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Driving Safety & Sun Glare


Sun Glare: What Is It & Why Should Drivers Be Aware of It?

Sun glare refers to the intense light reflected from the sun's rays, often off a car's windshield or other shiny surfaces. While sun glare can be a contributing factor in an accident, it doesn't necessarily absolve the driver of liability.

Drivers have a legal obligation to operate their vehicles with due care and caution. If sun glare is a predictable occurrence on a specific route or time of day, drivers are expected to anticipate the hazard and adjust their driving accordingly.

Dangers of Driving Into the Sun

If you are driving toward the sun, you should be aware of the following risks that sun glare poses to you and other drivers:

  • Reduced visibility. Glare can make it difficult to see the road ahead, including potential hazards like stopped vehicles, pedestrians, or oncoming traffic. This diminished sight significantly increases the risk of a collision.
  • Delayed reaction times. Glare can cause temporary blindness or impairment, hindering a driver's ability to react swiftly to changing situations. This delay can be catastrophic in time-sensitive scenarios.
  • Misjudgment of distances. The intensity of glare can distort a driver's perception of depth and distance, leading to miscalculated following distances or unsafe lane changes.

When Is Sun Glare the Worst?

While many people think spring presents the most danger for sun glare, it can actually be more problematic in the winter because of the:

  • Angle of the sun. In winter, the sun follows a lower trajectory across the sky. This means it spends more time in a position that directly shines into a driver's eyes, especially during morning and evening commutes. Spring sunshine tends to have a higher angle, reducing the likelihood of blinding glare.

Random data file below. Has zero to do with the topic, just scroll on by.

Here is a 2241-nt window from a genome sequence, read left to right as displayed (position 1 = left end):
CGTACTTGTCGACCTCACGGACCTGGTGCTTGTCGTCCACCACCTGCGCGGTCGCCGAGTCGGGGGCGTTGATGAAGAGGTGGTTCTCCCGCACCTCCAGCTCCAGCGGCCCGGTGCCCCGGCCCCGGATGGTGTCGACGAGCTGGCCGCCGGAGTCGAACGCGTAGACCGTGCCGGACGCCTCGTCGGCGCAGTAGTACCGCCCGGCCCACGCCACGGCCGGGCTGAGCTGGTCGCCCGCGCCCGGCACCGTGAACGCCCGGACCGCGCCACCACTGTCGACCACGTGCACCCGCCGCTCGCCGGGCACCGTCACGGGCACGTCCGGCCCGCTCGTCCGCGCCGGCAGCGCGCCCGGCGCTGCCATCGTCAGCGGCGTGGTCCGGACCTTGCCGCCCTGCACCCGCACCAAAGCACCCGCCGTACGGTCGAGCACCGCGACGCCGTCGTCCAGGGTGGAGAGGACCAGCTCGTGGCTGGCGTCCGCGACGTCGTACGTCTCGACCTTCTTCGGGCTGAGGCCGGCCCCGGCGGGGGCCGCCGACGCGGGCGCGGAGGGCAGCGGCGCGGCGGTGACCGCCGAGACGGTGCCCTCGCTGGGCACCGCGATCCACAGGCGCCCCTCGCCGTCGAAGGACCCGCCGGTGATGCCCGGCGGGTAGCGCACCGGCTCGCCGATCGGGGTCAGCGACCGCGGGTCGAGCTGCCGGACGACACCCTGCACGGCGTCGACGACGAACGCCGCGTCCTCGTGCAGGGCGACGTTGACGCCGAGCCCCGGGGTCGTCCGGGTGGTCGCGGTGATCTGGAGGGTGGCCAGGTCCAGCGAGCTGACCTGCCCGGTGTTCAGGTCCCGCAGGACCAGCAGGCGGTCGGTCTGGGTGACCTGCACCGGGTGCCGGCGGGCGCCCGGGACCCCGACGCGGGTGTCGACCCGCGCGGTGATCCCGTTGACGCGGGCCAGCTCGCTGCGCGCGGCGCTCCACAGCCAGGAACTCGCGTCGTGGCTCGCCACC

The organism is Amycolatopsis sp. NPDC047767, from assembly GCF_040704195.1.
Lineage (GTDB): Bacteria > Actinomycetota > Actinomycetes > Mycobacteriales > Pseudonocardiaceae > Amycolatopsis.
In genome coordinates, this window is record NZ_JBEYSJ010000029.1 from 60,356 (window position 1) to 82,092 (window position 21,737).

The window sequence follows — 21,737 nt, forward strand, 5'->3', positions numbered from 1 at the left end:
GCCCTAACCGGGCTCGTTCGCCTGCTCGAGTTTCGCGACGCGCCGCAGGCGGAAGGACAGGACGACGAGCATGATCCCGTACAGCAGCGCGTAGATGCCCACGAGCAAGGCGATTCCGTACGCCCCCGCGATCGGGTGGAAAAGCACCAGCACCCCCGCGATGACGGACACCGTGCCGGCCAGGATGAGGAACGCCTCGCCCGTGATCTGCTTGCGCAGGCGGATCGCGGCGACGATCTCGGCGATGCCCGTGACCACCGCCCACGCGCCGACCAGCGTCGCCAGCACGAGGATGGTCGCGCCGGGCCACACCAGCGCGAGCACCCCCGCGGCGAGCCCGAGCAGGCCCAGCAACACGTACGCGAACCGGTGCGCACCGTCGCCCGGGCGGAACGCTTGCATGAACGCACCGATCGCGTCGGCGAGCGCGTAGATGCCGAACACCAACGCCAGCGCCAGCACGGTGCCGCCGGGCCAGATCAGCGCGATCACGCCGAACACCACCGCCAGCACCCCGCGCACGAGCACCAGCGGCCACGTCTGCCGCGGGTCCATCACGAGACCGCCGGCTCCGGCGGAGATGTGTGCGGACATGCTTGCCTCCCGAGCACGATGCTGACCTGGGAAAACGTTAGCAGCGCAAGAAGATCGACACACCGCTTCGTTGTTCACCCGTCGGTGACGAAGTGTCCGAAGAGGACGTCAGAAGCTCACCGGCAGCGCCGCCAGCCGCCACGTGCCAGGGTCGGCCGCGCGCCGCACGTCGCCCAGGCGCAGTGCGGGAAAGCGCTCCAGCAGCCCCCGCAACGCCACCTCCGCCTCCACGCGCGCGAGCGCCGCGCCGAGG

• Shorter days. Winter's shorter daylight hours increase the chances of encountering sun glare during commutes.

However, spring does have some factors that can make sun glare a nuisance:

  • Clearer skies. Spring often brings clearer skies compared to winter, allowing for stronger sunlight that can be reflected more intensely.
  • Dirty windshield. After a winter of rain, sleet, and salt, windshields might be grimy in spring, and South Carolinians know that pollen can be a major issue between February and June. The yellow film left by pollen, as well as the dirt and debris. can scatter sunlight, worsening glare.

How to Stay Safe Through Sun Glare

Here are some steps drivers can take to mitigate the risks of sun glare and potentially avoid liability in an accident:

  • Pay attention to your speed. Reduce your speed significantly when encountering sun glare to allow for increased reaction time.
  • Use your sun visor. Adjust the sun visor to block direct sunlight while maintaining a view of the road.
  • Invest in some sunglasses. Polarized sunglasses help reduce glare by filtering out scattered light rays.
  • Leave a good amount of distance between you and other vehicles. Increase the following distance between your vehicle and the one ahead to account for potentially obscured vision.
  • Clean your windshield. As we mentioned, dirty windshields can make sun glare harder to navigate, so it’s important that you take the time to clean your windshield.
  • Plan your route. Before beginning your commute, consider what routes will allow you to avoid sun glare. For instance, traveling north or south lets you avoid traveling directly in line with the sun, and traveling in areas with a lot of trees or taller buildings can help you avoid sun glare.

For Experienced Counsel, Call (843) 968-0886

Should you or a loved one suffer injuries in a sun glare accident or because of someone else’s recklessness or negligence, the team at Pierce, Sloan, Kennedy & Early LLC is here to help. Working on a contingency fee basis (which means you don’t pay us our fees unless we win), we offer clients comprehensive, reliable counsel.

Schedule an initial consultation today!

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